In the digital age, change comes in several speeds: fast, faster, and even faster, and in this ever-accelerating world, lifelong learning is an essential companion.
The World Economic Forum dubbed this era, marked by constant technological breakthroughs that repeatedly disrupt the business world, as the Fourth Industrial Revolution.
In this era, only the nimblest companies will survive – and only those who constantly re-educate themselves will continue to find jobs, says Nick van Dam.
Internationally recognized thought leader, advisor, researcher, author, and speaker on corporate learning and leadership development, van Dam serves as the global chief learning officer and client advisor at McKinsey & Company. He has worked with more than 100 clients throughout the world during his professional career. Before joining McKinsey, he was
New technology continues to drive current and future shifts in the work that takes place, says van Dam. The adoption of new technologies has rapidly accelerated: It took 30 years for radio to reach 50 million users, but only nine months for Twitter, 35 days for Angry Birds, and 14 days for Pokemon Go.
And automation promises to play a greater role, assuming tasks that humans currently complete. McKinsey and Company predicted in 2016 that 60 percent of all occupations could see 30 percent or more of their activities automated. And according to estimates, the human share of labor hours will drop from 71 percent in 2018 to 52 percent by 2025.
For those in the workforce, these trends create demand for a different skill set, says van Dam. The World Economic Forum lists the following as the top 10 skills by 2022.
- Analytical thinking and innovation
- Active learning
- Creativity, originality, and initiative
- Technology design and programming
- Critical thinking and analyses
- Complex problem solving
- Leadership and social influence
- Emotional intelligence
- Reasoning, problem solving, and ideation
- Systems analysis and evaluation
New and future jobs come with labels that decades ago were not in the lexicon, such as scum masters, green deal assessors, remote health specialists, millennium generation experts, robot coordinator, and professional triber. By 2022, the forum estimates, no less than 54 percent of all employees will require significant reskilling and up skilling.
Corporations, such as McKinsey, and Disney, are offering in-house training at their own corporate universities. To meet the demand, a full learning and development portfolio includes both formal learning and semi-spontaneous on-the-job learning that accounts for 10 percent and 90 percent of development efforts respectively, he says.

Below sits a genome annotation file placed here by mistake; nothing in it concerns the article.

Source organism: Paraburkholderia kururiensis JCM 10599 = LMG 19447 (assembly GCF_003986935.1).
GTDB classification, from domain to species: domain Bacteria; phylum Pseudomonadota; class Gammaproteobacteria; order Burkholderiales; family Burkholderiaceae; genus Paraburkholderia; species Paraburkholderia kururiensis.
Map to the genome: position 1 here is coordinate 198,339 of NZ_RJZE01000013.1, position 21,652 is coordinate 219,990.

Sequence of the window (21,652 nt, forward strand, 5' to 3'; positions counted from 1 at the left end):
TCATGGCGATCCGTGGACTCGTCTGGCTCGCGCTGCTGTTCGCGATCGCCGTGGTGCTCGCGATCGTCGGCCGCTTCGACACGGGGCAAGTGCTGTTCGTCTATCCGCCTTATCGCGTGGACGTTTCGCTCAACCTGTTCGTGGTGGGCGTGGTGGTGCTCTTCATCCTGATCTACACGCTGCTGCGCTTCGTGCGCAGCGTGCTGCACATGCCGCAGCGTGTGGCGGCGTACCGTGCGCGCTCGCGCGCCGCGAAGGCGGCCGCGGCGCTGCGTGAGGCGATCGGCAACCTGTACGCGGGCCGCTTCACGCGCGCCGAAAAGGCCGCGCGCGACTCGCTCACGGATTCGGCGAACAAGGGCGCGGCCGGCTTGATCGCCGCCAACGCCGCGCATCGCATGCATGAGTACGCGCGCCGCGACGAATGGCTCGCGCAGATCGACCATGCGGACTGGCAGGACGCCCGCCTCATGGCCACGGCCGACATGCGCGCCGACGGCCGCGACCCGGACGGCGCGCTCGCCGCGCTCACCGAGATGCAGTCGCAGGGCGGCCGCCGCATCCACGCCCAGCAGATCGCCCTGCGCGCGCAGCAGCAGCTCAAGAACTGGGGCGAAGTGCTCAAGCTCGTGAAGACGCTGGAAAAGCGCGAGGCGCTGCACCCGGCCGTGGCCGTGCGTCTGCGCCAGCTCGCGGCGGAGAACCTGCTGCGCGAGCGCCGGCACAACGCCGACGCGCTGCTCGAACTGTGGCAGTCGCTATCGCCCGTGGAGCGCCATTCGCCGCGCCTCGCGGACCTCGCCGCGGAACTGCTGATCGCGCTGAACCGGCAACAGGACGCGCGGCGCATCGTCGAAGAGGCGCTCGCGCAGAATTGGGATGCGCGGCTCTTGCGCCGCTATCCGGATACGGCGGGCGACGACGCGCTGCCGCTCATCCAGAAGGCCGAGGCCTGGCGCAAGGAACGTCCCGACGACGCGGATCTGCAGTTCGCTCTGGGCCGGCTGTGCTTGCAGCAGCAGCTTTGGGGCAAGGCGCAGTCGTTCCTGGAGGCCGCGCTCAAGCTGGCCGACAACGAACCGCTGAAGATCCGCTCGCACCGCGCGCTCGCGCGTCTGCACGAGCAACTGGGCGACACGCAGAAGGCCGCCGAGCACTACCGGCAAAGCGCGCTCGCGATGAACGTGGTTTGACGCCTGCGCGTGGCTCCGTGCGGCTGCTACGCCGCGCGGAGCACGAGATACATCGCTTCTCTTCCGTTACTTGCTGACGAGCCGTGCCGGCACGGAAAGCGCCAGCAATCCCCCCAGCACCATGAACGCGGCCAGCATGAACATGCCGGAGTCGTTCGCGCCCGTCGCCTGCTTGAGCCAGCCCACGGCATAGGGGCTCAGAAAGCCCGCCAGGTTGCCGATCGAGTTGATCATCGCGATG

On-the-job learning includes social learning from social networks, gaming, blogs, and other methods; on-demand learning from digital courses, videos, virtual reality, and other components; and career learning from networking, real-time feedback, shadowing, and other interactions.
Many EMBA Programs already require students to do advance work, often online, which allows faculty to devote class time for discussion, exercises, and project work, in effect flipping the classroom from its traditional lecture model.
Enhancing the classroom experience and designing immersive experiences address the growing emphasis on on-the-job learning, says van Dam. Programs may include live virtual classrooms, digital courses, and assessments, immersive classroom experience on campus, social learning in virtual teams, on-the-job assignments, coaching sessions, and personal projects.
Lifelong learners also must focus on their own growth and
EMBA Programs can help in the lifelong learners’ quest with the following actions, says van Dam.
- Develop responsible and inclusive business leaders
- Refresh the EMBA curriculum at the speed of business
- Provide immersive and real-world experiences
- Advance program design and delivery enabled by learning technologies and modern pedagogy
- Double down on teaching excellence
The MBA plays an important role in a business leader’s journey, but not the only one. “The MBA is a stepping stone in a lifelong learning journey.”